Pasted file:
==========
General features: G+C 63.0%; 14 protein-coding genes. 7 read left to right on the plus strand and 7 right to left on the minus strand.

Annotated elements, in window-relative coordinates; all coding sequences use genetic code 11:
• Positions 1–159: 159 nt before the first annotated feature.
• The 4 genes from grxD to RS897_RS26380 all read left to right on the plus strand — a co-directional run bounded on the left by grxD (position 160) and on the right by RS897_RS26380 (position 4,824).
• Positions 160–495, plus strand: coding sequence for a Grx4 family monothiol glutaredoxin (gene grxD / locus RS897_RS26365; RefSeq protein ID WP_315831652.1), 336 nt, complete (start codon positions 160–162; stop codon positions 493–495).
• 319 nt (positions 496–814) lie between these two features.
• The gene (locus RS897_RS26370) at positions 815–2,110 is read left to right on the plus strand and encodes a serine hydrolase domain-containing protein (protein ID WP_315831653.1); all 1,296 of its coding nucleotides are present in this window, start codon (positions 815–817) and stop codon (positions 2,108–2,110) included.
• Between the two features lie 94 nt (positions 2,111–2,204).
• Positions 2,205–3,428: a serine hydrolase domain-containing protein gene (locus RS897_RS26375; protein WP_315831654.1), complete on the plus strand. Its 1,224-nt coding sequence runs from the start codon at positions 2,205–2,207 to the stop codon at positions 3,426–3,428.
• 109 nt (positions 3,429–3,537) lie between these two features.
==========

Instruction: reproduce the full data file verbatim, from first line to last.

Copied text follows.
General features: G+C 63.0%; 14 protein-coding genes. 7 read left to right on the plus strand and 7 right to left on the minus strand.

Annotated elements, in window-relative coordinates; all coding sequences use genetic code 11:
• Positions 1–159: 159 nt before the first annotated feature.
• The 4 genes from grxD to RS897_RS26380 all read left to right on the plus strand — a co-directional run bounded on the left by grxD (position 160) and on the right by RS897_RS26380 (position 4,824).
• Positions 160–495, plus strand: coding sequence for a Grx4 family monothiol glutaredoxin (gene grxD / locus RS897_RS26365; RefSeq protein ID WP_315831652.1), 336 nt, complete (start codon positions 160–162; stop codon positions 493–495).
• 319 nt (positions 496–814) lie between these two features.
• The gene (locus RS897_RS26370) at positions 815–2,110 is read left to right on the plus strand and encodes a serine hydrolase domain-containing protein (protein ID WP_315831653.1); all 1,296 of its coding nucleotides are present in this window, start codon (positions 815–817) and stop codon (positions 2,108–2,110) included.
• Between the two features lie 94 nt (positions 2,111–2,204).
• Positions 2,205–3,428: a serine hydrolase domain-containing protein gene (locus RS897_RS26375; protein WP_315831654.1), complete on the plus strand. Its 1,224-nt coding sequence runs from the start codon at positions 2,205–2,207 to the stop codon at positions 3,426–3,428.
• 109 nt (positions 3,429–3,537) lie between these two features.